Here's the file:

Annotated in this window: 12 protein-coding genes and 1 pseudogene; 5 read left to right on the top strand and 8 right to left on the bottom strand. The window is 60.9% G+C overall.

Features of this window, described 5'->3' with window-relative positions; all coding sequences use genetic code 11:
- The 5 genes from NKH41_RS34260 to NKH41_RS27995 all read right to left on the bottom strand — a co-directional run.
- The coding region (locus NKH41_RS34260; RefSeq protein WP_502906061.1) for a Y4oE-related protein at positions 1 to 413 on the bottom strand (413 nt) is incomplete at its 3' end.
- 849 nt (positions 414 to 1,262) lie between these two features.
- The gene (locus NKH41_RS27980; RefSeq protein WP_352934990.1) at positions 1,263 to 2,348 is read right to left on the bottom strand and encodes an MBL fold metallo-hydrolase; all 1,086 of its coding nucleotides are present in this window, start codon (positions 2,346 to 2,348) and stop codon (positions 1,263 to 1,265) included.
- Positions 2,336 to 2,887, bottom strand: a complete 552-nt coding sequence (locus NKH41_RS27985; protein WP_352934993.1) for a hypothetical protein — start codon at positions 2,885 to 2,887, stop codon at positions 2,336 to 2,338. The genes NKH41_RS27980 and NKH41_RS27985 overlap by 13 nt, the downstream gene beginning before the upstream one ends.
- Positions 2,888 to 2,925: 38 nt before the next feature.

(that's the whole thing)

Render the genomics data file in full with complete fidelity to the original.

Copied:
Annotated in this window: 12 protein-coding genes and 1 pseudogene; 5 read left to right on the top strand and 8 right to left on the bottom strand. The window is 60.9% G+C overall.

Features of this window, described 5'->3' with window-relative positions; all coding sequences use genetic code 11:
- The 5 genes from NKH41_RS34260 to NKH41_RS27995 all read right to left on the bottom strand — a co-directional run.
- The coding region (locus NKH41_RS34260; RefSeq protein WP_502906061.1) for a Y4oE-related protein at positions 1 to 413 on the bottom strand (413 nt) is incomplete at its 3' end.
- 849 nt (positions 414 to 1,262) lie between these two features.
- The gene (locus NKH41_RS27980; RefSeq protein WP_352934990.1) at positions 1,263 to 2,348 is read right to left on the bottom strand and encodes an MBL fold metallo-hydrolase; all 1,086 of its coding nucleotides are present in this window, start codon (positions 2,346 to 2,348) and stop codon (positions 1,263 to 1,265) included.
- Positions 2,336 to 2,887, bottom strand: a complete 552-nt coding sequence (locus NKH41_RS27985; protein WP_352934993.1) for a hypothetical protein — start codon at positions 2,885 to 2,887, stop codon at positions 2,336 to 2,338. The genes NKH41_RS27980 and NKH41_RS27985 overlap by 13 nt, the downstream gene beginning before the upstream one ends.
- Positions 2,888 to 2,925: 38 nt before the next feature.